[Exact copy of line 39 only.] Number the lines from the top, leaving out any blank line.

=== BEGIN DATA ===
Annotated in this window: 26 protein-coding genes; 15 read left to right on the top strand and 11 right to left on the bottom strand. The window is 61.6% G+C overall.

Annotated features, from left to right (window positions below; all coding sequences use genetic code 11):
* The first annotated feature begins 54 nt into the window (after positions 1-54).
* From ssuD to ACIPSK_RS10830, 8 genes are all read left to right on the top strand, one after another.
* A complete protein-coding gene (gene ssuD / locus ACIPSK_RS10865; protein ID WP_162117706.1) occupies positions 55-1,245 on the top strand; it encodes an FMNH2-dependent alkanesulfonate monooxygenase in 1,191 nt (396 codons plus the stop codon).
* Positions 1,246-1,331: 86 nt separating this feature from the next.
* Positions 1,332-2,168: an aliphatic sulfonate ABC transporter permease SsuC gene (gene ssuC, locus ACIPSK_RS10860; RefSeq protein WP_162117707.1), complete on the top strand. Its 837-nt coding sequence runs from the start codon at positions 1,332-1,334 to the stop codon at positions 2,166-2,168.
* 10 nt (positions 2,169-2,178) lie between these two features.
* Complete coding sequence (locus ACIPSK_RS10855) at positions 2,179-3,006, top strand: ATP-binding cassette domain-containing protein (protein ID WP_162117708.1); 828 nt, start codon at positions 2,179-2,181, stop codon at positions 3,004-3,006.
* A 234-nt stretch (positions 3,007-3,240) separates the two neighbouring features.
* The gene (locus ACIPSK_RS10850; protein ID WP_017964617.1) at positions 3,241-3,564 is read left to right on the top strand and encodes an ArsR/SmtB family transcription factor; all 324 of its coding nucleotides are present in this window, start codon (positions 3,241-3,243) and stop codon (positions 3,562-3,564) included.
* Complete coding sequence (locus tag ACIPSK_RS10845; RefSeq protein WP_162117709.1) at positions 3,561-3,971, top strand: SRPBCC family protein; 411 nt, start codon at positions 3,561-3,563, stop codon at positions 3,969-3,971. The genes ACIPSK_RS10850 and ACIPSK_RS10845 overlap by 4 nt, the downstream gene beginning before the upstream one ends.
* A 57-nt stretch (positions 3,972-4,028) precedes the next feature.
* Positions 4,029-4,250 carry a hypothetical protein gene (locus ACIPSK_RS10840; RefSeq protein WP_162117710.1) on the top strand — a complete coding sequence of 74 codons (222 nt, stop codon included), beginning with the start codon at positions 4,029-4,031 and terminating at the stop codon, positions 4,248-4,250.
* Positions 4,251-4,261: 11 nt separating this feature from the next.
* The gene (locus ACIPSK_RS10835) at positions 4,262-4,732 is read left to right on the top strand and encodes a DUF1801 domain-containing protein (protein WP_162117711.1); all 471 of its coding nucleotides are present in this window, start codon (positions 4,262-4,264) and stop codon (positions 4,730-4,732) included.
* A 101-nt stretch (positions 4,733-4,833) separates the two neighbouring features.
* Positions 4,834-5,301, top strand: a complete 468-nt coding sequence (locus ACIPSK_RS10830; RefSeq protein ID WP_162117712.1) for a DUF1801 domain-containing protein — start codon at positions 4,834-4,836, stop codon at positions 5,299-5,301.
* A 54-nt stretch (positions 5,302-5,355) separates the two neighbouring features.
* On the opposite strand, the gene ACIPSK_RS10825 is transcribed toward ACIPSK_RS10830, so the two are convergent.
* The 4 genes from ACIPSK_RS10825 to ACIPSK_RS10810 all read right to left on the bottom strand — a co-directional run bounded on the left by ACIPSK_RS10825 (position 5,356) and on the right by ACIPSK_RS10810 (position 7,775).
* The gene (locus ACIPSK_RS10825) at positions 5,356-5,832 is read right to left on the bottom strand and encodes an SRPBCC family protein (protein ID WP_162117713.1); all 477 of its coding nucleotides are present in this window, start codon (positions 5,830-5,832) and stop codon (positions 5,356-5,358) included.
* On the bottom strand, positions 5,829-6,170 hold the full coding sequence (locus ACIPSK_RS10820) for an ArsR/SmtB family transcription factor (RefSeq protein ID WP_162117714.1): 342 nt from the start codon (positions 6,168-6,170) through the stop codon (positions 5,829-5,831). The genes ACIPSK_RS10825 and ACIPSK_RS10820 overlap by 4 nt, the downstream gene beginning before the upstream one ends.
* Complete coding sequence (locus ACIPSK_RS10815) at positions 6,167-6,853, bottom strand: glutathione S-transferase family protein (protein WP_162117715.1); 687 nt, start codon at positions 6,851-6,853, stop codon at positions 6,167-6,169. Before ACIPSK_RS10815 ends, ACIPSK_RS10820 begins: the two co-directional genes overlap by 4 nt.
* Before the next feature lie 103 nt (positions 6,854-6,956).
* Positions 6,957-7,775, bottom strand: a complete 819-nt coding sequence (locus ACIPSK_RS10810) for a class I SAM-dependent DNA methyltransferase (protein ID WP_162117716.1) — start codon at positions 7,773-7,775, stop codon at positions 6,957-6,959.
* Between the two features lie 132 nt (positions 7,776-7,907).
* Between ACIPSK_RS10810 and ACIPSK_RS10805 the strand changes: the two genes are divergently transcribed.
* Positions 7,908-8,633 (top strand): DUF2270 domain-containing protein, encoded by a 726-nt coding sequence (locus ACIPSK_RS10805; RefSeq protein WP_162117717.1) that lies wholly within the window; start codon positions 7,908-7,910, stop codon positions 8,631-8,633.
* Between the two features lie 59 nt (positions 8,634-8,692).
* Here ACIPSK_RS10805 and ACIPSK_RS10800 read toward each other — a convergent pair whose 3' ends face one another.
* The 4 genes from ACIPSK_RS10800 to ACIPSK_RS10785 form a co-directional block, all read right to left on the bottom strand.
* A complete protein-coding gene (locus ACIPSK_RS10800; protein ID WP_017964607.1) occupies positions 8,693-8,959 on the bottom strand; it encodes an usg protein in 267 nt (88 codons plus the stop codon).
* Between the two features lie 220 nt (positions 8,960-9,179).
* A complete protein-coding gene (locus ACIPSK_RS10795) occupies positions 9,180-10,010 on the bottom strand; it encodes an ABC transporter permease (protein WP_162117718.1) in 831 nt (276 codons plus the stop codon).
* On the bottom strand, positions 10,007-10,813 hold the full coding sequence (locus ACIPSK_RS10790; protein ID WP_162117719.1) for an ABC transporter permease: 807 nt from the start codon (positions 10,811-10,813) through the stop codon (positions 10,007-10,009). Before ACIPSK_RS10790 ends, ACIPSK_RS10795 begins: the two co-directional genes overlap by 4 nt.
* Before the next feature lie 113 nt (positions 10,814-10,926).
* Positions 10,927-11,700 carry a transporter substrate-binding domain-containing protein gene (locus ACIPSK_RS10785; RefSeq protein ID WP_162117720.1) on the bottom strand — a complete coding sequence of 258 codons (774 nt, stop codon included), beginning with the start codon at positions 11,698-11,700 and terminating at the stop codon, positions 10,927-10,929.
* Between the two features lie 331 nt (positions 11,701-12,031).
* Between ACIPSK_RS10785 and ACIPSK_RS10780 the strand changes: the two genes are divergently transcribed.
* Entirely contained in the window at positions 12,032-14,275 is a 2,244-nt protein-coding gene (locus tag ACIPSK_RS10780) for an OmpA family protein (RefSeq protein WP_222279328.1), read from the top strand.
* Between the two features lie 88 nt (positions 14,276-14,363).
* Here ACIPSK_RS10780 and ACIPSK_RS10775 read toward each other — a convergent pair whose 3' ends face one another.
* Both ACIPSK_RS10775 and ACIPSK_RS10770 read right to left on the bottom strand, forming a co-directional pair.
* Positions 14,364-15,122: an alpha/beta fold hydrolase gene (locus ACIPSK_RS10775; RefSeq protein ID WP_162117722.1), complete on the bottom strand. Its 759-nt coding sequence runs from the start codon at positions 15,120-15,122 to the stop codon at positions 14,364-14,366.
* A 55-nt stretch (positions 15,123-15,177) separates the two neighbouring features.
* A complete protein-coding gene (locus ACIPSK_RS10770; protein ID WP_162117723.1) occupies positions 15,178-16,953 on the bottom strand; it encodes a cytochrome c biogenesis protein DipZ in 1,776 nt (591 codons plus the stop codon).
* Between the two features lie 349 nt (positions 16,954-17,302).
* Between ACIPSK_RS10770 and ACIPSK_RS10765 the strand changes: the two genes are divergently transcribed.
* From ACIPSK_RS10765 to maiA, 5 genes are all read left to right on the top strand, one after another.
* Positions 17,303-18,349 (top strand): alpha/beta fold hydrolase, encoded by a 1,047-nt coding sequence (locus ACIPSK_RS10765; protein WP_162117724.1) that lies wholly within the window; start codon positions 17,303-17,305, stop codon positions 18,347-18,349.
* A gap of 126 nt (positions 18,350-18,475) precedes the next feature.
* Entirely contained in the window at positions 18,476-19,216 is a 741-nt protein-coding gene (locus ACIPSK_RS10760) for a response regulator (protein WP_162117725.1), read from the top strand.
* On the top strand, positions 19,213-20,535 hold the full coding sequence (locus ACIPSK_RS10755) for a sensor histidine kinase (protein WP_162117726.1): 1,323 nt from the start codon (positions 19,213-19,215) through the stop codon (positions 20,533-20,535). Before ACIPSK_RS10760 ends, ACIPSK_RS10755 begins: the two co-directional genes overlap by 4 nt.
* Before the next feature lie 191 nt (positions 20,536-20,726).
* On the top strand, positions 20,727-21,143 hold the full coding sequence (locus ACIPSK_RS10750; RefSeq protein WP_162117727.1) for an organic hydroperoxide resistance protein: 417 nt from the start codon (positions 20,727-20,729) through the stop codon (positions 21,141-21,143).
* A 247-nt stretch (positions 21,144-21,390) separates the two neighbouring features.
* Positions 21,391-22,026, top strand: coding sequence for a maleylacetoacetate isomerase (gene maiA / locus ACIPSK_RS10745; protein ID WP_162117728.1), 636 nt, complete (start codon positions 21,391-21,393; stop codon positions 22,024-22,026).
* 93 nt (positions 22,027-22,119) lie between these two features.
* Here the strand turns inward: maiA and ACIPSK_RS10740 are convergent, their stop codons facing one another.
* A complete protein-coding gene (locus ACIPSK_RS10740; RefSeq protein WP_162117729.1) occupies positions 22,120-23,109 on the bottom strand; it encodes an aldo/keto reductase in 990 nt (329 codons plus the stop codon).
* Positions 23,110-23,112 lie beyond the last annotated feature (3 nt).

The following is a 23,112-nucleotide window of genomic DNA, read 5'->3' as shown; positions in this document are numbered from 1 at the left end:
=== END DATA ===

* Between the two features lie 331 nt (positions 11,701-12,031).